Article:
Since the BAFTA Awards moved ahead of the Oscars in 2000, it has become a fairly reliable barometer as who will win in the four acting races at the Academy Awards. Last year’s quartet of Oscar winners — leads Frances McDormand (“Three Billboards Outside Ebbing, Missouri”) and Gary Oldman (“Darkest Hour”) as well as supporting players Allison Janney (“I, Tonya”) and Sam Rockwell (“Three Billboards”) — all got a chance to practice their acceptance speeches at the BAFTAs first.
But there have been five times when the British academy has gone with home-grown talent over the eventual Oscar winners. That could bode well for “The Favourite” leading lady Olivia Colman this year. And there have been eight other instances when British nominees have won without facing the eventual Academy Awards champs.
2000: Jamie Bell for “Billy Elliot” over Russell Crowe for “Gladiator”; Bell was snubbed by Oscars.
2002: Daniel Day-Lewis for “Gangs of New York” over Adrien Brody for “The Pianist.”
2009: Colin Firth for A Single Man” over Jeff Bridges for “Crazy Heart.”
2013: Chiwetel Ejiofor won the BAFTA for “12 Years a Slave”; Oscar winner Matthew McConaughey (“Dallas Buyers Club”) was not nominated at BAFTA.
2001: Judi Dench won the BAFTA for “Iris”; Oscar winner Halle Berry (“Monster’s Ball”) was nominated at BAFTA the following year and lost to Nicole Kidman (“The Hours”).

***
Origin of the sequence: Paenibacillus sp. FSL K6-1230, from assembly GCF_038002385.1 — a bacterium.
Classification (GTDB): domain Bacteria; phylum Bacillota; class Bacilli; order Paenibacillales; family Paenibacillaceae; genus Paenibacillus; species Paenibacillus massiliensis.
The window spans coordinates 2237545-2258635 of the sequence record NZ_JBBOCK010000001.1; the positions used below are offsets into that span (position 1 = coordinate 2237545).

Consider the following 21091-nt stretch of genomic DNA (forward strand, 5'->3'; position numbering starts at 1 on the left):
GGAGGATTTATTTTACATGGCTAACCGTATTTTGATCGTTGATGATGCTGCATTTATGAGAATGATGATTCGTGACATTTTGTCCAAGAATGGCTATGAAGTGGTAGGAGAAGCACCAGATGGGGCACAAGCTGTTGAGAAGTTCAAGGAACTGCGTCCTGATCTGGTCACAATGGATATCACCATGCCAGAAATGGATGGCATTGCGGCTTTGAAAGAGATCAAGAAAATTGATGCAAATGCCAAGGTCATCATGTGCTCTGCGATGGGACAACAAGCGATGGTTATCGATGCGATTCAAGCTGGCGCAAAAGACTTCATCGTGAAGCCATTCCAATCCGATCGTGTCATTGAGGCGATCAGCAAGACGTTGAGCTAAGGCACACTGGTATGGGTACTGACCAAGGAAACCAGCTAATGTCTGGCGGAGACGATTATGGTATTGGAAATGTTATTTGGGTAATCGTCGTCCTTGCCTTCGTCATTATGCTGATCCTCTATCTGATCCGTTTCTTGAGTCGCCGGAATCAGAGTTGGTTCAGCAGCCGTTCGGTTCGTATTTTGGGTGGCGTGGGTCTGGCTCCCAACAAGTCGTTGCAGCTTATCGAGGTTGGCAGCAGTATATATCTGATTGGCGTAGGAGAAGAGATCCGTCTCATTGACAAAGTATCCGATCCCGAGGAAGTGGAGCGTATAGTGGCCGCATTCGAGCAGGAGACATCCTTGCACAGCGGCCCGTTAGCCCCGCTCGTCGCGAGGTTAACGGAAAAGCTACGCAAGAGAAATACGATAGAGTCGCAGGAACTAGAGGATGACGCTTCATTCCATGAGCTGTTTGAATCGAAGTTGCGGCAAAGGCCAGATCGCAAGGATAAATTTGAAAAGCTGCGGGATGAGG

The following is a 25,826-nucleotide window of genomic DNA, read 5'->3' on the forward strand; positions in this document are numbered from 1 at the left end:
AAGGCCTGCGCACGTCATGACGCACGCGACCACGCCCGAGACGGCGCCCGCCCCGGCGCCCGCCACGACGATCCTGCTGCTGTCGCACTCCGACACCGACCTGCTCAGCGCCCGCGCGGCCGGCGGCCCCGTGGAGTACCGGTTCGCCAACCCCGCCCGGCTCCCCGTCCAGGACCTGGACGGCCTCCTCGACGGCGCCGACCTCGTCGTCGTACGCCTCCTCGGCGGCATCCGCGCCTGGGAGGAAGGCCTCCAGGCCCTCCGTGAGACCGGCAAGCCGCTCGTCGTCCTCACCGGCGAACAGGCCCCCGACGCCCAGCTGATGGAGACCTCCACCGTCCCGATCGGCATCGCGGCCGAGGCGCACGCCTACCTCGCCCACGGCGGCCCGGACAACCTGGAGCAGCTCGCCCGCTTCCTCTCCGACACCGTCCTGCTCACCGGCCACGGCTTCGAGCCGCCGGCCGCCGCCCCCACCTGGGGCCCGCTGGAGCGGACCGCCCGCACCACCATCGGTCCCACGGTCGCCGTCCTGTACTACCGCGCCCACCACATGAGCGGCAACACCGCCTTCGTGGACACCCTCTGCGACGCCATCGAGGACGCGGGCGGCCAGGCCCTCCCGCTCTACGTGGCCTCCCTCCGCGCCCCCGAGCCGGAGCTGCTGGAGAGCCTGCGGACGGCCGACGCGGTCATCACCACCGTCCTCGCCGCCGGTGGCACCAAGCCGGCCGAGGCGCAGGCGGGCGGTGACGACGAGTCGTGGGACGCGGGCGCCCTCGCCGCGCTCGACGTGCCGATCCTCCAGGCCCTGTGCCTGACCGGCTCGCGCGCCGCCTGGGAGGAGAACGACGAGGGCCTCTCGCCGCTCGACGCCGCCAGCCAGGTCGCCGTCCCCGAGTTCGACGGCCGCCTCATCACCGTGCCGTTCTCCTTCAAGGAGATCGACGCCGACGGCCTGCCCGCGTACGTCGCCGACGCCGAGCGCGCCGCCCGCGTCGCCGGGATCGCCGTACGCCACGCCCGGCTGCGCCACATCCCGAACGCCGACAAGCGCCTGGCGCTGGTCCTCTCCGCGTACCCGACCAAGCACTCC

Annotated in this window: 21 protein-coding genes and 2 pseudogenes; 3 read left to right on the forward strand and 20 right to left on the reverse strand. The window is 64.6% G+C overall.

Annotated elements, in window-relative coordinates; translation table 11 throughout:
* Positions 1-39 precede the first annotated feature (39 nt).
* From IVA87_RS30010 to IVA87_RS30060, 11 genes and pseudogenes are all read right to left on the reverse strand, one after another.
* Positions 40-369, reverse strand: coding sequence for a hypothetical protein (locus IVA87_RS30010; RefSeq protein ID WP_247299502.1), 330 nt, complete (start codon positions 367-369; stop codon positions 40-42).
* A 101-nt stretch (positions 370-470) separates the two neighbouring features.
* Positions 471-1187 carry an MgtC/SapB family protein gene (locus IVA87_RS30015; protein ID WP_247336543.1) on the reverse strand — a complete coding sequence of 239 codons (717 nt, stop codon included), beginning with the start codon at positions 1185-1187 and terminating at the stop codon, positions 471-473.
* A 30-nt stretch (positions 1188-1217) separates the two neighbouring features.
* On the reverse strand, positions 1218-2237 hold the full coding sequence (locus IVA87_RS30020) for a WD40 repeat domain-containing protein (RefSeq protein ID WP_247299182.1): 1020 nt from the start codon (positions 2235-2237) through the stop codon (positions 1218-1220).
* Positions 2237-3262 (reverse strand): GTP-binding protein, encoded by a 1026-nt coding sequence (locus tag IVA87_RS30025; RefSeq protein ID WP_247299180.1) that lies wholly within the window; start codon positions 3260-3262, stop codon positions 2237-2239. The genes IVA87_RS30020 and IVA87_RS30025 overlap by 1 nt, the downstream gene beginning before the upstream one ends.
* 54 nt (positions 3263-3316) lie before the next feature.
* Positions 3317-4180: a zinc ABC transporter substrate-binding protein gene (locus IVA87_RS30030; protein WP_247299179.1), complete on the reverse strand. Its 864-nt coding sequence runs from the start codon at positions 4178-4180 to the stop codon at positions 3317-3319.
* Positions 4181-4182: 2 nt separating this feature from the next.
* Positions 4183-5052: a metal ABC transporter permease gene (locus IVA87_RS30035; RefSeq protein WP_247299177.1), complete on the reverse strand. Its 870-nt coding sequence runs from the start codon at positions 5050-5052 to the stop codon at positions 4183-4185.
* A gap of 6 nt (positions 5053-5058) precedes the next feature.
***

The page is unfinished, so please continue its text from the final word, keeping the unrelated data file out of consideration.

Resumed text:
2004: Imelda Staunton won the BAFTA for “Vera Drake”; Oscar winner Hillary Swank (“Million Dollar Baby”) was not nominated at BAFTA.
2009: Carey Mulligan for “An Education”; Oscar winner Sandra Bullock for “The Blind Side” was not nominated at BAFTA.
Best Supporting Actor
2003: Bill Nighy for “Love Actually” over Tim Robbins for “Mystic River”; Nighy was snubbed by Oscars.
2004: Clive Owen won the BAFTA for “Closer”; Oscar winner Morgan Freeman (“Million Dollar Baby”) was not nominated at BAFTA.
2017: Dev Patel for “Lion” over Mahershala Ali for “Moonlight.”
Best Supporting Actress
2000: Julie Walters won the BAFTA for “Billy Elliot”; Oscar winner Marcia Gay Harden (“Pollock”) was not nominated at BAFTA.
2005: Thandie Newton won the BAFTA for “Crash”; Oscar winner Rachel Weisz contended in lead at BAFTA for “The Constant Gardener.”
2010: Helena Bonham-Carter won the BAFTA for “The King’s Speech”; Oscar winner Melissa Leo (“The Fighter”) was not nominated at BAFTA.
2015: Kate Winslet won the BAFTA for “Steve Jobs”; Oscar winner Alicia Vikander contended in lead at BAFTA for “The Danish Girl.”
Be sure to make your BAFTA predictions so that studio executives and top name stars can see how their films are faring in our odds. You can keep changing your predictions until just before winners are announced on February 10. And join in the fierce debate over the 2019 BAFTAs taking place right now with Hollywood insiders in our film forums. Read more Gold Derby entertainment news.